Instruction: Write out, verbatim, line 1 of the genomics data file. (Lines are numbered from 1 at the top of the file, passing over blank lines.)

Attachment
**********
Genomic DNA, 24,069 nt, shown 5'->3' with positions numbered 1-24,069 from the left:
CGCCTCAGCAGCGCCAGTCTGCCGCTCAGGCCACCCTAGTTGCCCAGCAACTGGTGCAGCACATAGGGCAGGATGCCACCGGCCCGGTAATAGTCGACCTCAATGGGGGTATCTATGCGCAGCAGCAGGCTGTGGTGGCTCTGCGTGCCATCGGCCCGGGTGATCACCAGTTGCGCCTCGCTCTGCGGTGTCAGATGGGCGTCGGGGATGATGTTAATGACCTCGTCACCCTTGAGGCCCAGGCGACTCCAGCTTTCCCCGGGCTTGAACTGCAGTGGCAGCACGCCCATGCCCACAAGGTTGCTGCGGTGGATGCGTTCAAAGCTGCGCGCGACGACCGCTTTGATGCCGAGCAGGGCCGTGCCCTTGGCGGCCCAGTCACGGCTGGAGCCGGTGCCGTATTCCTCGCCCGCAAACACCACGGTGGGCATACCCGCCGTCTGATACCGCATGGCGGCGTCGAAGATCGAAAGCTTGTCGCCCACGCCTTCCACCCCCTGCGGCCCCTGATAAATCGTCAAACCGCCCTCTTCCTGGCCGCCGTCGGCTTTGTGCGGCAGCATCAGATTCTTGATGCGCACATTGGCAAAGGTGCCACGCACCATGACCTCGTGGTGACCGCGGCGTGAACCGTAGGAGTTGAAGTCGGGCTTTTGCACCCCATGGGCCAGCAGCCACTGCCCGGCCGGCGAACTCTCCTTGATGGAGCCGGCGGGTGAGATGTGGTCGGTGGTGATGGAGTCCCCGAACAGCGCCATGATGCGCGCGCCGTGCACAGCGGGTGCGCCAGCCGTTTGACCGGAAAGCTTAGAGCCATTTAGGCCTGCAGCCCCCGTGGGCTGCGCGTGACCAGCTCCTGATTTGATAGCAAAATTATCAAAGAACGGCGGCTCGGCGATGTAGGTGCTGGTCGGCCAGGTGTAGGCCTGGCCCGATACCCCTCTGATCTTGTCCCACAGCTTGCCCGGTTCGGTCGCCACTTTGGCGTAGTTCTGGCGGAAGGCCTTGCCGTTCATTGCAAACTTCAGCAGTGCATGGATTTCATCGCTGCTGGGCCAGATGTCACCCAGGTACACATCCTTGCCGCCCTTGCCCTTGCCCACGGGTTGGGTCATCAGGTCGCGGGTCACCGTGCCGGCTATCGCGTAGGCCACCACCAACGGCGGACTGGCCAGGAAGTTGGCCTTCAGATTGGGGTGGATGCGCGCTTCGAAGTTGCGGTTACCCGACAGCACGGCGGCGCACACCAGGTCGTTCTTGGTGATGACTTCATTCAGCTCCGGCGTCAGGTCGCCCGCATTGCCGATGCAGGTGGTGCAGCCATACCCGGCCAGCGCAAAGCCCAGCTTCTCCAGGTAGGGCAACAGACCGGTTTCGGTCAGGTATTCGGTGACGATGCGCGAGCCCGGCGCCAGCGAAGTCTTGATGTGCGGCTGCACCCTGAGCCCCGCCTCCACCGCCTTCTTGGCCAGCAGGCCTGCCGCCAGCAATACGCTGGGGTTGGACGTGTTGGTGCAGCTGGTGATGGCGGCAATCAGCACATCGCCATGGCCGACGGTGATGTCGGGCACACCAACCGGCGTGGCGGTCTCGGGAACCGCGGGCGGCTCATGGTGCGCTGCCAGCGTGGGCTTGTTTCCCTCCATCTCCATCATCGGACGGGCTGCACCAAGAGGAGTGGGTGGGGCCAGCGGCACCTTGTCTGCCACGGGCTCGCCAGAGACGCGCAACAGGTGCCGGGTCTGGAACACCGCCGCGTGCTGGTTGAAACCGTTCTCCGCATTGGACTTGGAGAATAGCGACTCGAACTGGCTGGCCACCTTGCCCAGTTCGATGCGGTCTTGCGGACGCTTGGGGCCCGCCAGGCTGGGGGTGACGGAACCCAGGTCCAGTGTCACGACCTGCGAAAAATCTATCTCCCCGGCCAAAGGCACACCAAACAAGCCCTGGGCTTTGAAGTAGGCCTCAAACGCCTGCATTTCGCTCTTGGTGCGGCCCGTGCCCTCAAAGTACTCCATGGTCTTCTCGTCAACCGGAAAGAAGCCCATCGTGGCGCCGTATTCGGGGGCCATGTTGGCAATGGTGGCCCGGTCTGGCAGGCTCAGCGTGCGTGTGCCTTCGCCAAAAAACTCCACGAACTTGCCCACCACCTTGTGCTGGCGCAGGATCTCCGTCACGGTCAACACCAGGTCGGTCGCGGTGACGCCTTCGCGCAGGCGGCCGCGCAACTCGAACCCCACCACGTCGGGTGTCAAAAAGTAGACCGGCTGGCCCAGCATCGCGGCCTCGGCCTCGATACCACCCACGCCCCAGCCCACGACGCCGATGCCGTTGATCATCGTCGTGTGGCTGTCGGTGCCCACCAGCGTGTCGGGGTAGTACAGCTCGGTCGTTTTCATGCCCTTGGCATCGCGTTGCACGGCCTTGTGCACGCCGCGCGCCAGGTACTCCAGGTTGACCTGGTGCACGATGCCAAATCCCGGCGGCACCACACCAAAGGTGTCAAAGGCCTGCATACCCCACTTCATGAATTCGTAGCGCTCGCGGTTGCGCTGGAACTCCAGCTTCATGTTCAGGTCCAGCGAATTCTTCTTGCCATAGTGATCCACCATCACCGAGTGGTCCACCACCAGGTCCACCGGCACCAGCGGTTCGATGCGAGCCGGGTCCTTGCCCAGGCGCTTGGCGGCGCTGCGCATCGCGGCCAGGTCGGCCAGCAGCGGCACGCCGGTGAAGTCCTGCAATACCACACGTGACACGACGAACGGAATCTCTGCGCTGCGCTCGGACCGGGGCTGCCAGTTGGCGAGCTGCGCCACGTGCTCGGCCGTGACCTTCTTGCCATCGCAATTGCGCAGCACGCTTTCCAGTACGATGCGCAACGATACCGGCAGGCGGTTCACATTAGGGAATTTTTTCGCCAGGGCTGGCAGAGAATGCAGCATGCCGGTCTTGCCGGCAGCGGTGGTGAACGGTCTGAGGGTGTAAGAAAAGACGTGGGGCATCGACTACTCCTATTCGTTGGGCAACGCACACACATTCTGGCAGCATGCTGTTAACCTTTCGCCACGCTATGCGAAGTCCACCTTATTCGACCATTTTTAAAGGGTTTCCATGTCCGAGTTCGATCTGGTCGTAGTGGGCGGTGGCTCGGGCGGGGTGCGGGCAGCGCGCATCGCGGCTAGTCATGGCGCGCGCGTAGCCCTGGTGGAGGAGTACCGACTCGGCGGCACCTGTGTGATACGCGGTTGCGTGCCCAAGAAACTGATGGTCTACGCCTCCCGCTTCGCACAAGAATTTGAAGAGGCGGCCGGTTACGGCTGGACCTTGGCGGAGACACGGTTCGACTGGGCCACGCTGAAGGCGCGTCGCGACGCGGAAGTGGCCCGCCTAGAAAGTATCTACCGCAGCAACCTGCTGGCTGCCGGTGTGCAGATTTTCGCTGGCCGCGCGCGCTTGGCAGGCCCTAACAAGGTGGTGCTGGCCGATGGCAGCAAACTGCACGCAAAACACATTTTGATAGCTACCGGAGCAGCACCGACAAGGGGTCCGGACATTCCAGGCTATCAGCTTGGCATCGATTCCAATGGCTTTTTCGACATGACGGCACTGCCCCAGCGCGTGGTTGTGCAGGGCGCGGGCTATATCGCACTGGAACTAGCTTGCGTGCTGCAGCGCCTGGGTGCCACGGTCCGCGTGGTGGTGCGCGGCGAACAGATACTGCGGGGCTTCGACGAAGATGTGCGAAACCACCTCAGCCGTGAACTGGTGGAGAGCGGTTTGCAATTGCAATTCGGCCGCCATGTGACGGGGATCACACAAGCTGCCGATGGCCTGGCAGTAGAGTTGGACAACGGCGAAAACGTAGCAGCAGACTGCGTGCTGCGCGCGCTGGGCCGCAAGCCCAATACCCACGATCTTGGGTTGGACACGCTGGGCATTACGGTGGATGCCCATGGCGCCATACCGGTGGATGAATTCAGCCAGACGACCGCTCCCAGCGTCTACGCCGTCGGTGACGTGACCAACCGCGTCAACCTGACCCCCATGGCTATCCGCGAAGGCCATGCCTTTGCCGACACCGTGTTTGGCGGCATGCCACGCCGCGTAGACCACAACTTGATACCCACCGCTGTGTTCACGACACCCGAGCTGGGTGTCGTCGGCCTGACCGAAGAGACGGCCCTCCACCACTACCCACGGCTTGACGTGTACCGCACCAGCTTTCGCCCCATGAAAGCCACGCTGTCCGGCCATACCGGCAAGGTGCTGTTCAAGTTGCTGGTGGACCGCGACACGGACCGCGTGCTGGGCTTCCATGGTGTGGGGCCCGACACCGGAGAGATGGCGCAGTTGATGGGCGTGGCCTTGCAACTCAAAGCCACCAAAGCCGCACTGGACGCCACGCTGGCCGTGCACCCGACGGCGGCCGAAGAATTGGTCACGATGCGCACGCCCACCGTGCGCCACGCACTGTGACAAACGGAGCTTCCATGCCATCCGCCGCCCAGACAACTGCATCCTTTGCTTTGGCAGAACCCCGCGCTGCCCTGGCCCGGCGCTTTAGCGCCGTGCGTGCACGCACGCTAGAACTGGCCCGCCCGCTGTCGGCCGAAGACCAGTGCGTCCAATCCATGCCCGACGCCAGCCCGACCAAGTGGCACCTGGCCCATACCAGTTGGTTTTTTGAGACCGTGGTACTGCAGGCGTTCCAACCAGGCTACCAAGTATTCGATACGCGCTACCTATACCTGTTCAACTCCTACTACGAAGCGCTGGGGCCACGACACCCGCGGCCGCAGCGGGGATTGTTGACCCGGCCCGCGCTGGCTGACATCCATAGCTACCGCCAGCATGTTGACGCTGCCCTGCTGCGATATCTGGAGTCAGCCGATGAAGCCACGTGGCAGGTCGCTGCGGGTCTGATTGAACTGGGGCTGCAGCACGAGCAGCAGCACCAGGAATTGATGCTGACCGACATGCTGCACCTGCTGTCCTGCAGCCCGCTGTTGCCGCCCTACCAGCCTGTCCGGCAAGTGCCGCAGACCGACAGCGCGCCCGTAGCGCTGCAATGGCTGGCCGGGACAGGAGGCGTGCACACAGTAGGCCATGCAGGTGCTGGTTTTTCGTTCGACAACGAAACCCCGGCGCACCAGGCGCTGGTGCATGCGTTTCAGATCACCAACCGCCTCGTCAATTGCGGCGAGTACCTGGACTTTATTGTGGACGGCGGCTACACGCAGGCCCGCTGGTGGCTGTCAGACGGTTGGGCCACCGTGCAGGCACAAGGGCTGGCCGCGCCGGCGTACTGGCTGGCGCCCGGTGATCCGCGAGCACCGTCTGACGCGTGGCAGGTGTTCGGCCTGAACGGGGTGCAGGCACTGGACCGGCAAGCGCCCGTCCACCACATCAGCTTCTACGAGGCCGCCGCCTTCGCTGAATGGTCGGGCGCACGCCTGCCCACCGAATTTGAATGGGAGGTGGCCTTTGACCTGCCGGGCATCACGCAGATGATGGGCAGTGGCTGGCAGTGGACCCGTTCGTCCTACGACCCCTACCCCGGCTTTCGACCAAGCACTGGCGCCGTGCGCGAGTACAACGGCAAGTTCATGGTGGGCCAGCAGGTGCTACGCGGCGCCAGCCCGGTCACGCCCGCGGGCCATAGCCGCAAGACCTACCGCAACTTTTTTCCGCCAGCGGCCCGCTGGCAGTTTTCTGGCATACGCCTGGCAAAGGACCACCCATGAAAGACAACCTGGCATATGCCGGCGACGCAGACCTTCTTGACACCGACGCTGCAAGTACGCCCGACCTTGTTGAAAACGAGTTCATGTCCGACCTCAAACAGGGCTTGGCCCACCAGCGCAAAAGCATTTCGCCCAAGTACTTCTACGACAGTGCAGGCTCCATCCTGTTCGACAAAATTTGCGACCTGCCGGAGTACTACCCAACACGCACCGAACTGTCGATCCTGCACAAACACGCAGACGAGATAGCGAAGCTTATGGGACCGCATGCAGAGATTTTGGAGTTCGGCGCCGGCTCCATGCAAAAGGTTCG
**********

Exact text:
Genomic DNA, 24,069 nt, shown 5'->3' with positions numbered 1-24,069 from the left: